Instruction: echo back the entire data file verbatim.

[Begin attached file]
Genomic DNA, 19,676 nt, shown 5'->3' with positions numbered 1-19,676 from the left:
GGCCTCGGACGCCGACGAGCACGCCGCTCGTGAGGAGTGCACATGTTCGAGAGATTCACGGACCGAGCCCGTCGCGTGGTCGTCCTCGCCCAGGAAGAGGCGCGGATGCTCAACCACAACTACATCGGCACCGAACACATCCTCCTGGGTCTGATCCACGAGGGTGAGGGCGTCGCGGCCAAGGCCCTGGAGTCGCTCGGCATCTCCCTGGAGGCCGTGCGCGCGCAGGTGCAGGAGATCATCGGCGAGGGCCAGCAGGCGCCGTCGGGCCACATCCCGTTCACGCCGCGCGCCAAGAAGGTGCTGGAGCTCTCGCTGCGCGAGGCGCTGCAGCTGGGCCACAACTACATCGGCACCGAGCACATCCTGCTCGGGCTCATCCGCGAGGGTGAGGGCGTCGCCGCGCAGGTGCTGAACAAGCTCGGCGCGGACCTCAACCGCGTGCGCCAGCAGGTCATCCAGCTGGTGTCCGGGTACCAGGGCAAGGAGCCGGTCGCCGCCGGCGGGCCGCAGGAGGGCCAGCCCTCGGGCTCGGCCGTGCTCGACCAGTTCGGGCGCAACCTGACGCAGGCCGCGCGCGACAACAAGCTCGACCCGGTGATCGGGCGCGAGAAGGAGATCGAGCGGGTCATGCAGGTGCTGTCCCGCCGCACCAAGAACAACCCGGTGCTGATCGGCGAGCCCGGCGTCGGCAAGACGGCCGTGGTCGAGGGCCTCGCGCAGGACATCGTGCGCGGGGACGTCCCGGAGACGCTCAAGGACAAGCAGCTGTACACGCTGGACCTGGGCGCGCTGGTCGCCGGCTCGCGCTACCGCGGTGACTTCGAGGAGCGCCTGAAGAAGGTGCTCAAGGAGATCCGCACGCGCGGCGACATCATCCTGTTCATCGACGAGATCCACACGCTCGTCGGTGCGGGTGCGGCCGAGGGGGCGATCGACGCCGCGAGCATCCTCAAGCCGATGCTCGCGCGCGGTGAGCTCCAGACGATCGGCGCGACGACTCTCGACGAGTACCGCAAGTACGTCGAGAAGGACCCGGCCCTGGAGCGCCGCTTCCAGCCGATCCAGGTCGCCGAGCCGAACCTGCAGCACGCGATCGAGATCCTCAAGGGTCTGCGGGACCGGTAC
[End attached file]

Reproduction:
Genomic DNA, 19,676 nt, shown 5'->3' with positions numbered 1-19,676 from the left:
GGCCTCGGACGCCGACGAGCACGCCGCTCGTGAGGAGTGCACATGTTCGAGAGATTCACGGACCGAGCCCGTCGCGTGGTCGTCCTCGCCCAGGAAGAGGCGCGGATGCTCAACCACAACTACATCGGCACCGAACACATCCTCCTGGGTCTGATCCACGAGGGTGAGGGCGTCGCGGCCAAGGCCCTGGAGTCGCTCGGCATCTCCCTGGAGGCCGTGCGCGCGCAGGTGCAGGAGATCATCGGCGAGGGCCAGCAGGCGCCGTCGGGCCACATCCCGTTCACGCCGCGCGCCAAGAAGGTGCTGGAGCTCTCGCTGCGCGAGGCGCTGCAGCTGGGCCACAACTACATCGGCACCGAGCACATCCTGCTCGGGCTCATCCGCGAGGGTGAGGGCGTCGCCGCGCAGGTGCTGAACAAGCTCGGCGCGGACCTCAACCGCGTGCGCCAGCAGGTCATCCAGCTGGTGTCCGGGTACCAGGGCAAGGAGCCGGTCGCCGCCGGCGGGCCGCAGGAGGGCCAGCCCTCGGGCTCGGCCGTGCTCGACCAGTTCGGGCGCAACCTGACGCAGGCCGCGCGCGACAACAAGCTCGACCCGGTGATCGGGCGCGAGAAGGAGATCGAGCGGGTCATGCAGGTGCTGTCCCGCCGCACCAAGAACAACCCGGTGCTGATCGGCGAGCCCGGCGTCGGCAAGACGGCCGTGGTCGAGGGCCTCGCGCAGGACATCGTGCGCGGGGACGTCCCGGAGACGCTCAAGGACAAGCAGCTGTACACGCTGGACCTGGGCGCGCTGGTCGCCGGCTCGCGCTACCGCGGTGACTTCGAGGAGCGCCTGAAGAAGGTGCTCAAGGAGATCCGCACGCGCGGCGACATCATCCTGTTCATCGACGAGATCCACACGCTCGTCGGTGCGGGTGCGGCCGAGGGGGCGATCGACGCCGCGAGCATCCTCAAGCCGATGCTCGCGCGCGGTGAGCTCCAGACGATCGGCGCGACGACTCTCGACGAGTACCGCAAGTACGTCGAGAAGGACCCGGCCCTGGAGCGCCGCTTCCAGCCGATCCAGGTCGCCGAGCCGAACCTGCAGCACGCGATCGAGATCCTCAAGGGTCTGCGGGACCGGTAC